Hammons climbs to success with Bombardier Learjet 45

Company team uses jet to find hotel and resort sites.

Flight department growth

Hotel Developer John Q Hammons (L) and Dir of Flight Ops Larry Glaser with the company’s Bombardier Learjet 45 at SGF.

For the next 7 years the department consisted of Stachniak and Lavenburg flying the Beechjet, then the Learjet 45, and occasionally using contract pilots to fill gaps and cover vacations.

In 2006 the decision was made to add a 3rd pilot—ideally a high-time Learjet 45 pilot with a maintenance background who could perform administrative and management functions.

Larry Glaser’s background and management ability fit perfectly. The company interviewed him, liked his philosophy and approach to corporate aviation, and hired him. Glaser grew up on a farm in central Nebraska.

His father was a crop duster and he began flying at the age of 13 in a Piper PA18 Super Cub. He soloed at 16. In 1984 Glaser joined the US Army fresh out of high school. Over the next 6 years he continued his aviation maintenance experience and became a UH60 crew chief.

While still in the Army he completed the training he would need to pursue a career as a professional pilot, including commercial, instrument, multi and instructor ratings.

Following his discharge in 1990, Glaser spent a season crop dusting. He then had a series of entry-level flying and instructing jobs before landing his first corporate job, flying a Falcon 10 for a private operator based at STJ (St Joseph MO).

After working as a Falcon 50 and Learjet 45 pilot for a construction company in Omaha NE, Glaser became a contract pilot. Over the next 2 years he developed an extensive client base and built considerable Learjet 45 and Falcon 50 international experience. When he heard Hammons was seeking an av manager, he applied and was chosen, and the department became configured as it is today.

Division of labor

Hammons pilots work a schedule giving them 2 weeks on and 1 week on standby. Before Glaser joined the group, Stachniak and Lavenburg were on call every day and each pilot handled the PIC role for a week.

Now, with 3 pilots, the PIC role is rotated daily, as are the functions of filing the flightplan and preflighting the aircraft. As a line pilot, Laven­burg is res­ponsible for keeping the aircraft stocked and the charts updated.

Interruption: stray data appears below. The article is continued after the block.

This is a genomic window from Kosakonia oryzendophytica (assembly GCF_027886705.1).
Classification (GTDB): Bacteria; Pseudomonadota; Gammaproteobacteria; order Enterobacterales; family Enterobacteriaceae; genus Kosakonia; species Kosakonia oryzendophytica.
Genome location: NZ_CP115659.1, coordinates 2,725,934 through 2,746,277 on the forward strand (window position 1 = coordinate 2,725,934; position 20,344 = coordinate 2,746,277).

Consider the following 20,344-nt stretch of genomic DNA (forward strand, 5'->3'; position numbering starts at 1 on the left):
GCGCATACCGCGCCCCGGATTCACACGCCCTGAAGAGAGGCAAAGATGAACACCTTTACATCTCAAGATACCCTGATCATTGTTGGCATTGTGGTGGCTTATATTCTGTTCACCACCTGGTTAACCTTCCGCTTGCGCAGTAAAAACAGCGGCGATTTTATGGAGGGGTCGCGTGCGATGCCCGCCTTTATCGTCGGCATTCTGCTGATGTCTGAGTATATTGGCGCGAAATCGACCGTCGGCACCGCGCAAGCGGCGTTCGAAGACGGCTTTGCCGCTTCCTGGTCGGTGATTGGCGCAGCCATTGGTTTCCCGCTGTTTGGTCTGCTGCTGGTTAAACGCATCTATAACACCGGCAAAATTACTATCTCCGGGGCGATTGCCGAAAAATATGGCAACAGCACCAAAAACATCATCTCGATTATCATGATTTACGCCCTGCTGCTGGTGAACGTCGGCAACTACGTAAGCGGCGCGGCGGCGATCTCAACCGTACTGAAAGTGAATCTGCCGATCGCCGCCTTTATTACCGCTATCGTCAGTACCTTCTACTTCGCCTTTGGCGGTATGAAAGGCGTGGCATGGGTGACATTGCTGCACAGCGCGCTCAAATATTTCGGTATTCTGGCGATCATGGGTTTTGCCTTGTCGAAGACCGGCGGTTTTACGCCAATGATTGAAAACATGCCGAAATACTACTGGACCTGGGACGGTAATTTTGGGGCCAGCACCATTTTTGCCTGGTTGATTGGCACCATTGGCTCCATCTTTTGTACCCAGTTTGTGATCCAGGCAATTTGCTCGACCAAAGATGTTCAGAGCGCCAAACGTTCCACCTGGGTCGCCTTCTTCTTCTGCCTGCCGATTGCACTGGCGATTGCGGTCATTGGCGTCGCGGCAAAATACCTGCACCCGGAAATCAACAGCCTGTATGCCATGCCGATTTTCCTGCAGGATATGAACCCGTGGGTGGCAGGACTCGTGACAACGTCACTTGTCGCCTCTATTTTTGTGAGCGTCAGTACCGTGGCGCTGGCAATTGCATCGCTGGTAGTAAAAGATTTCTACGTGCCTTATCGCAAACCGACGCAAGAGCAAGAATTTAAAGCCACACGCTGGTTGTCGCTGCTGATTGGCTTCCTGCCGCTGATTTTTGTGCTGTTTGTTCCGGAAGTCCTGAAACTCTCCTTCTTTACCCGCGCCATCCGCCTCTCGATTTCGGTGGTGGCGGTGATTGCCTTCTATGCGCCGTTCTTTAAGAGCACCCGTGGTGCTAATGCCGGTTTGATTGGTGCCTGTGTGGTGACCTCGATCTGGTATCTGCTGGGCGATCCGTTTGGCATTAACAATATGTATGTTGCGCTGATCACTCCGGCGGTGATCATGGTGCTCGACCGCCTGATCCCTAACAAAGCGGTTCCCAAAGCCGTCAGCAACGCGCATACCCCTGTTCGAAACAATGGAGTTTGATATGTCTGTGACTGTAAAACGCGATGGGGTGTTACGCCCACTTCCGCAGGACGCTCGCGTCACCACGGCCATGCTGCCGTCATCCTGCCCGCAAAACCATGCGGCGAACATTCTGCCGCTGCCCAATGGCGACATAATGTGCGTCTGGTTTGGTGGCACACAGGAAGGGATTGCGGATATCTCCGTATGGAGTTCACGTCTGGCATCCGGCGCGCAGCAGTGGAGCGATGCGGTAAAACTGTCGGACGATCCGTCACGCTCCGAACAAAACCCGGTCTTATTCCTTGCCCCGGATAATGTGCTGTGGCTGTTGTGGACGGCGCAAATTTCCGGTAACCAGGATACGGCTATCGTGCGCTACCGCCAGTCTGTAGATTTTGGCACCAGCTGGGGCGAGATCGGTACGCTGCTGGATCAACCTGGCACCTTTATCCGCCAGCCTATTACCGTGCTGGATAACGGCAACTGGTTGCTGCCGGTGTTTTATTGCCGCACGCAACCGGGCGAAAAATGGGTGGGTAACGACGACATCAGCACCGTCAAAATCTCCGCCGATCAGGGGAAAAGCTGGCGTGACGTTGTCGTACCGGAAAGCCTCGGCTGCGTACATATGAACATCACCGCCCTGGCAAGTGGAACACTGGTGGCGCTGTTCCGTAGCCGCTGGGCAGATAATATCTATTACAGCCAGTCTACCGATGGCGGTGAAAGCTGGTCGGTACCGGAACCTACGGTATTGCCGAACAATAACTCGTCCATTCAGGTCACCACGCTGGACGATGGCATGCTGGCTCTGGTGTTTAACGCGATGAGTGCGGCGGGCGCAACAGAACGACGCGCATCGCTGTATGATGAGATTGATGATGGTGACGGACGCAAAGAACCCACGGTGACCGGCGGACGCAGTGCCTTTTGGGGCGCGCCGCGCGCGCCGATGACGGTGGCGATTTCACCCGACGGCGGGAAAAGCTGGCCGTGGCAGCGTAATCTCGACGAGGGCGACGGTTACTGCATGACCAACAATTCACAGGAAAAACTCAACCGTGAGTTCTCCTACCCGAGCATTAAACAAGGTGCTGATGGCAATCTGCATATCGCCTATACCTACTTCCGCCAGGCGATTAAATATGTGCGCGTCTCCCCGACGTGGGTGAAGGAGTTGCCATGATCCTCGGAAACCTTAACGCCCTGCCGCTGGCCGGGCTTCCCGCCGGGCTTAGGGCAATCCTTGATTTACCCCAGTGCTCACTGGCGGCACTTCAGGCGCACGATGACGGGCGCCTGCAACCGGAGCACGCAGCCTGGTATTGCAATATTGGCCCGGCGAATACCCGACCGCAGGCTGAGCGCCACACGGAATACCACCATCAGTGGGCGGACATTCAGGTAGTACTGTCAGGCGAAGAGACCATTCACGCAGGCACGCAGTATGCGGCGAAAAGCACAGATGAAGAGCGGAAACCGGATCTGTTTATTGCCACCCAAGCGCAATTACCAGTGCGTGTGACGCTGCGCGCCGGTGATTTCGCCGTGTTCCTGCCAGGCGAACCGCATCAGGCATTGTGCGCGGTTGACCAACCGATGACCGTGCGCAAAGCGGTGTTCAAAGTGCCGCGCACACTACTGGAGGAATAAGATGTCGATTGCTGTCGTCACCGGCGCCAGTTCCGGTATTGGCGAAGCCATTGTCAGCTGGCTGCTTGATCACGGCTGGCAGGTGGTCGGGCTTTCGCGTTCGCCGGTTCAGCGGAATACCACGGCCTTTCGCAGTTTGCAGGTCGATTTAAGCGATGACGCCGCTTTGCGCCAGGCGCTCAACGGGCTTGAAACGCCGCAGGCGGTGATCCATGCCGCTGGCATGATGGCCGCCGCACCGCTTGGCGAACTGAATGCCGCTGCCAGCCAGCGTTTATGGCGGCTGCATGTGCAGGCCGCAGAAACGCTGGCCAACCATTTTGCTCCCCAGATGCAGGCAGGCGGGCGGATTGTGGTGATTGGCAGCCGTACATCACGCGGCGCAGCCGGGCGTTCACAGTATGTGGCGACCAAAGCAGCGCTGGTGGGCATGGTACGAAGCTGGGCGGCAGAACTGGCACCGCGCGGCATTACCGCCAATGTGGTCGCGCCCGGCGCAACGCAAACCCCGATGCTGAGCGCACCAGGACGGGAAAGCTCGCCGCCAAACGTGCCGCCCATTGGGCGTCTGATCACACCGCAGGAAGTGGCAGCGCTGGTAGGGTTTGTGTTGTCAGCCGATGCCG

The group currently uses paper charts but is considering moving to an electronic system when the economy picks up. The department has no scheduler, so many of those duties fall to Lavenburg, including arranging hotels and rental cars. Training is accomplished at SimuFlite Dallas TX. Lavenburg explains, “We used to train as a crew.

Chief Pilot Paul Stachniak (L) and Line Pilot Bob Lavenburg on the flightdeck of the department’s Learjet 45.

We’d shut the flight operation down for a week and go together. Now there are 3 of us, we go individually.”

The department does light maintenance on the Learjet but, because the aircraft is still under warranty, most major work is accomplished at Bombardier’s ICT (Mid-Continent, Wichita KS) service center or by Duncan Aviation LNK (Lincoln NE).

The CAMP system is used to track maintenance events and requirements. A typical trip for the Hammons flight department begins with a call to Glaser from Hammons, usually about a week before the departure date. Hammons specifies an itinerary, and the flight department puts together a plan to meet the travel requirements.

An average trip lasts about an hour, although in the past decade the department has visited all 48 contiguous states plus Canada and Mexico. The department flies 300– 500 hrs annually. A typical passenger load is likely to include John Q Hammons and his personal assistant, plus an architect and the company’s vp of development.

Many trips are missions to inspect potential development sites. Over the years, says Glaser, John Q Hammons has developed criteria for successful hotel sites, favoring college towns, major convention centers, and along major interstate highways near exits at high traffic locations.

Glaser explains that it is not uncommon for Hammons to identify and acquire a piece of land, and then wait several years before developing a hotel on it. “He has a great sense of where things are likely to occur several years in the future,” Glaser notes.

Jeep trail to resort

Hammons’ biography describes an incident in 1974 where Hammons gave a jeep driver $25 to take him to the top of a remote mountain on Table Rock Lake in the Ozarks. Hammons decided the loc­ation would one day be the ideal spot for a tourist resort, so he acquired the land.

He held it for another 26 years before doing anything with it, and then had to blast the top 80 ft off the mountain to level it enough for the construction. Today the site is occupied by The Chateau—a $150-million 300-room hotel, spa and convention center that is one of the showpieces of the Hammons hotel network.

An important element of the Hammons flight department is its culture—what Glaser describes as the “circle of trust.” A key rule, he says, is that no one should ever say anything about another department member that he wouldn’t say with that person present.

It was a theme he repeated as he described how department members interact to provide a safe and professional flight operation. During the brief time John Q Hammons spent at the corporate hangar for an interview and photo session, it was quite clear he regards the flight department as a group of competent professionals all of whom are important members of his team.

Mike Potts is an aviation consultant and freelance writer. He worked in corporate communications for Beech and Raytheon Aircraft between 1979 and 1997.


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